Grizzly Gaming

Friday, May 24, 2013

Xbox One reveal in a word – underwhelming

Even though Sony announced the Playstation 4 weeks and week ago, Microsoft must not have felt very worried about the main competition. Why? Because rather than get their act together and reveal their own next-generation console around the same time, Microsoft decided to wait until May 21 to unveil the next Xbox. And so far, the overwhelming reaction from fans has not been positive.

On Tuesday, Microsoft finally revealed the Xbox One. Originally dubbed the Durango, Xbox One was given its name because Microsoft wants it to be an all-in-one entertainment device, one that is the center of your multimedia home set-up.  Along with a host of hardware upgrades, the One is also being packaged with an upgraded Kinect as a standard.

As I stated above, the internet did not react favorably to the Xbox One reveal. And I am among that crowd. But, in the interest of unbiased journalism, I’m going to relate the cold, hard facts of the reveal before editorializing. But be sure to stick around for those thoughts, you won’t want to miss them.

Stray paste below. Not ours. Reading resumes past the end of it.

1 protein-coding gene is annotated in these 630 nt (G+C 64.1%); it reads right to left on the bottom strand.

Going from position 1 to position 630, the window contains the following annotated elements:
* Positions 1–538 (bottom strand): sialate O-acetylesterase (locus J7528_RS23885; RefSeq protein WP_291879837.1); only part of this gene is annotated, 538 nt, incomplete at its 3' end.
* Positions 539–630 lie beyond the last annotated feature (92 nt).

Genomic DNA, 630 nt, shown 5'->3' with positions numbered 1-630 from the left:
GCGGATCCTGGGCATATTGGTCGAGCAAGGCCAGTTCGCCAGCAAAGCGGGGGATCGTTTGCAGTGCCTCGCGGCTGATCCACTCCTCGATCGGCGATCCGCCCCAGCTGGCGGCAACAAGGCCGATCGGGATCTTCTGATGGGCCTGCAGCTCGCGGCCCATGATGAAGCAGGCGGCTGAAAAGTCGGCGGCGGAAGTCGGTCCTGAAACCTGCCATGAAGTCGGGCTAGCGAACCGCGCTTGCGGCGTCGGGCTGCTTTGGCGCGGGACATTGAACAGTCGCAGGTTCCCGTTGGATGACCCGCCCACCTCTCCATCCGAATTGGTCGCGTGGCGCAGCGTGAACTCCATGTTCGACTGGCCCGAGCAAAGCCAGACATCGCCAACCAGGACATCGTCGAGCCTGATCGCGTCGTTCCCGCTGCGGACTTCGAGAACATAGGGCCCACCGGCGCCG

Xbox One - The facts
-Microsoft went out of its way at the Xbox One reveal to hammer home the point that the Xbox One is a new system, built from the ground up to be a completely different machine from the Xbox 360. This means a few things but mainly that nothing that works with the 360 will be compatible with the One. Games, controllers, headsets – nothing produced for the 360 will work with the One.

-The next most important thing to take away from the reveal is that every Xbox One will come packaged with a next-gen Kinect model. Apparently, the Kinect will be integral to the functionality of the One. So even if you haven’t bought a Kinect, don’t or didn’t want a Kinect, you’ll have to set one up anyway – a Kinect that will always be watching you (more on that later).